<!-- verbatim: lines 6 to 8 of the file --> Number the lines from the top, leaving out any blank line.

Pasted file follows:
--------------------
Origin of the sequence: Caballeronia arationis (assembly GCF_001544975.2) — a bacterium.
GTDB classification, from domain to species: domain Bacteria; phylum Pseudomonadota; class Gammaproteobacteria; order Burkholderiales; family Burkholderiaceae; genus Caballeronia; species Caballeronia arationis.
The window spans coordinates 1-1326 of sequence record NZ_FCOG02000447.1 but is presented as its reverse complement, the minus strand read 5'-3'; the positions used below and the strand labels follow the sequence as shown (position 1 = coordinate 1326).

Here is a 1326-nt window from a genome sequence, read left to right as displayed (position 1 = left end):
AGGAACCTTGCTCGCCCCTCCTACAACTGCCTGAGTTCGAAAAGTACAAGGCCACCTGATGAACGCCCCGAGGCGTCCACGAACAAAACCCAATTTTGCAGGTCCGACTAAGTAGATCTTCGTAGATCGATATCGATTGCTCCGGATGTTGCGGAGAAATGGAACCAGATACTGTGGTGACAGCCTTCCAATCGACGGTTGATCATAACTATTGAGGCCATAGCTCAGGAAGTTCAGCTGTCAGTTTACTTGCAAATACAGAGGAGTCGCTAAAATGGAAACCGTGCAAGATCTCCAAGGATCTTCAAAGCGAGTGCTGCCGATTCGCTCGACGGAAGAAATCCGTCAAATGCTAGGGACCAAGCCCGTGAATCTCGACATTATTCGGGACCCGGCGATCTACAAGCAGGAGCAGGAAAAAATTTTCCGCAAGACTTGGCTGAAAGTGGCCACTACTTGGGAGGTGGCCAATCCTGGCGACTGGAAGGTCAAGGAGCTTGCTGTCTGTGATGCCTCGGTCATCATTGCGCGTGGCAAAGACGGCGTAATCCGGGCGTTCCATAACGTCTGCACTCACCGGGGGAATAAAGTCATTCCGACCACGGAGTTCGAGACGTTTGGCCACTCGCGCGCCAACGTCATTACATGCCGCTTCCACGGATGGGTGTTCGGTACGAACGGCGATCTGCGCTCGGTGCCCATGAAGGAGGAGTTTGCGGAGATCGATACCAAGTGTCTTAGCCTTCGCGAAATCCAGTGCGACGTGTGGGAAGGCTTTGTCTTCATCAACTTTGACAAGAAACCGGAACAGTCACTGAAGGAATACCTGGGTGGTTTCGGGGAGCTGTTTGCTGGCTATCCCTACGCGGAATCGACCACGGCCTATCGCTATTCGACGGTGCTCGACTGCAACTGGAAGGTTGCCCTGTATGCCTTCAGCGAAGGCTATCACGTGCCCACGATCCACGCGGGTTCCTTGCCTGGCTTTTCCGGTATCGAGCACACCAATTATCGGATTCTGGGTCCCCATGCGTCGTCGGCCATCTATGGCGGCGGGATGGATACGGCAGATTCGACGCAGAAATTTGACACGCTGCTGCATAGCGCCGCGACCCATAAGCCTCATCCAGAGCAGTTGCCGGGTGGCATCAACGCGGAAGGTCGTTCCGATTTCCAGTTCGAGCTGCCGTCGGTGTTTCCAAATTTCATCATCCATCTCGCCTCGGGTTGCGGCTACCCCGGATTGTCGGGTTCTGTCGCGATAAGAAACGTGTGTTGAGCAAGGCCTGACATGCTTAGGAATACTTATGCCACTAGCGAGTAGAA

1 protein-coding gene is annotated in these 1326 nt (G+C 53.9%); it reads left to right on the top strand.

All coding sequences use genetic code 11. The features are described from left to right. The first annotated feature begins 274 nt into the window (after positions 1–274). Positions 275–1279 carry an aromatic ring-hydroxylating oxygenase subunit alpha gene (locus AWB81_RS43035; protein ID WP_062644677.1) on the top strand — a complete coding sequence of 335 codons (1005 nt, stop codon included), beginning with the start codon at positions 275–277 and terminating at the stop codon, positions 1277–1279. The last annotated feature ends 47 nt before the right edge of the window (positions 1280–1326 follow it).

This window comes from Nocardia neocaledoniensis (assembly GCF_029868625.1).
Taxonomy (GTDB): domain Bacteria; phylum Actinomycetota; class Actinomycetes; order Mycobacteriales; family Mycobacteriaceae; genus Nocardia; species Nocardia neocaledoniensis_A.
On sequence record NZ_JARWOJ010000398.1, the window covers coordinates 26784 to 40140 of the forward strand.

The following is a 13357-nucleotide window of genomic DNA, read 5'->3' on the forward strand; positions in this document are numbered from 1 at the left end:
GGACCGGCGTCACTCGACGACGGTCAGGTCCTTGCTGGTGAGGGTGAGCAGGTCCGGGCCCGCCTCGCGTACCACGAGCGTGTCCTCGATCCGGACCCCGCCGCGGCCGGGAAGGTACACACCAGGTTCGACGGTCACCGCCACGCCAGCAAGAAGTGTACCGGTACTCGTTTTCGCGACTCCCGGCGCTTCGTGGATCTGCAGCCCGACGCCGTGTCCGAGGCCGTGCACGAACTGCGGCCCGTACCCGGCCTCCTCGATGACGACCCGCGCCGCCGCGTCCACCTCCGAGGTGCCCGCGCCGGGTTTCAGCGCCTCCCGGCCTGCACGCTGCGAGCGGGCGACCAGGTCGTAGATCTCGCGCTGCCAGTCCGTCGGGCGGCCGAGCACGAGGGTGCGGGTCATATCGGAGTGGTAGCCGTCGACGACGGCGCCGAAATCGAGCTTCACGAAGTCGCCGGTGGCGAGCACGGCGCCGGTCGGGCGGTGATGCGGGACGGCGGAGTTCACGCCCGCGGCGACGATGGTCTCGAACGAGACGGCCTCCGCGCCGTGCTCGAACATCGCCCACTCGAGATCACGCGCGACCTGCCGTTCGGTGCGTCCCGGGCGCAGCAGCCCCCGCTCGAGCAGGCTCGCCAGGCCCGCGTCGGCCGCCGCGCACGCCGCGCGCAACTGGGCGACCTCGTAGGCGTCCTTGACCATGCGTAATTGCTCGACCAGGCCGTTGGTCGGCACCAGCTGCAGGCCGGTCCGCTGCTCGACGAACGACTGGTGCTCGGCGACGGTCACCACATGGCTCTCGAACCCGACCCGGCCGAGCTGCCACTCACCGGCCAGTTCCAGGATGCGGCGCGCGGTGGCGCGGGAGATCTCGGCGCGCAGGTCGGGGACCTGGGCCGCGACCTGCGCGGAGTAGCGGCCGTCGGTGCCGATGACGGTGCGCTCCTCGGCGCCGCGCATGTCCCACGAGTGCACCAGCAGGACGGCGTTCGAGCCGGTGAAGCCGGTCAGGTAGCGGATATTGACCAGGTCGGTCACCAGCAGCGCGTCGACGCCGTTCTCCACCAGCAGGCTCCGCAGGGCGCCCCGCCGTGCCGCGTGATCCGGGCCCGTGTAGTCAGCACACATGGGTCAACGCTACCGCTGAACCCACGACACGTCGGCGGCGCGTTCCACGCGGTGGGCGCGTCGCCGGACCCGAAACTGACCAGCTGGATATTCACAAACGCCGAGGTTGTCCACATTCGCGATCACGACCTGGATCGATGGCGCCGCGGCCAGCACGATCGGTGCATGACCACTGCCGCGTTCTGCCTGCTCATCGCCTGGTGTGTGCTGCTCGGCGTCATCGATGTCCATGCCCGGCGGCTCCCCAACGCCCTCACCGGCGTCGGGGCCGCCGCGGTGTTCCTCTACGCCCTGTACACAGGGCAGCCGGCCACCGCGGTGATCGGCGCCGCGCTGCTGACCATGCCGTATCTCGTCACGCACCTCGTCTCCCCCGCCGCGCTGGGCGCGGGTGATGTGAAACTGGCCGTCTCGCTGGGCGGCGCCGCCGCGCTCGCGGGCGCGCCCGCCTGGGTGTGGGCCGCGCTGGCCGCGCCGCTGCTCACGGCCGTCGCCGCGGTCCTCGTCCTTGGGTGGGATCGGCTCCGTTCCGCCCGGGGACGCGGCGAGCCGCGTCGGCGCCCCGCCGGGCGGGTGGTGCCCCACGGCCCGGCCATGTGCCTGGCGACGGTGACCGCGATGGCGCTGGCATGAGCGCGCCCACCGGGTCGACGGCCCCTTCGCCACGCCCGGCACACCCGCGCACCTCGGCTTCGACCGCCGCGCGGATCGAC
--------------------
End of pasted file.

1 protein-coding gene is annotated in these 1326 nt (G+C 53.9%); it reads left to right on the top strand.

All coding sequences use genetic code 11. The features are described from left to right. The first annotated feature begins 274 nt into the window (after positions 1–274). Positions 275–1279 carry an aromatic ring-hydroxylating oxygenase subunit alpha gene (locus AWB81_RS43035; protein ID WP_062644677.1) on the top strand — a complete coding sequence of 335 codons (1005 nt, stop codon included), beginning with the start codon at positions 275–277 and terminating at the stop codon, positions 1277–1279. The last annotated feature ends 47 nt before the right edge of the window (positions 1280–1326 follow it).

This window comes from Nocardia neocaledoniensis (assembly GCF_029868625.1).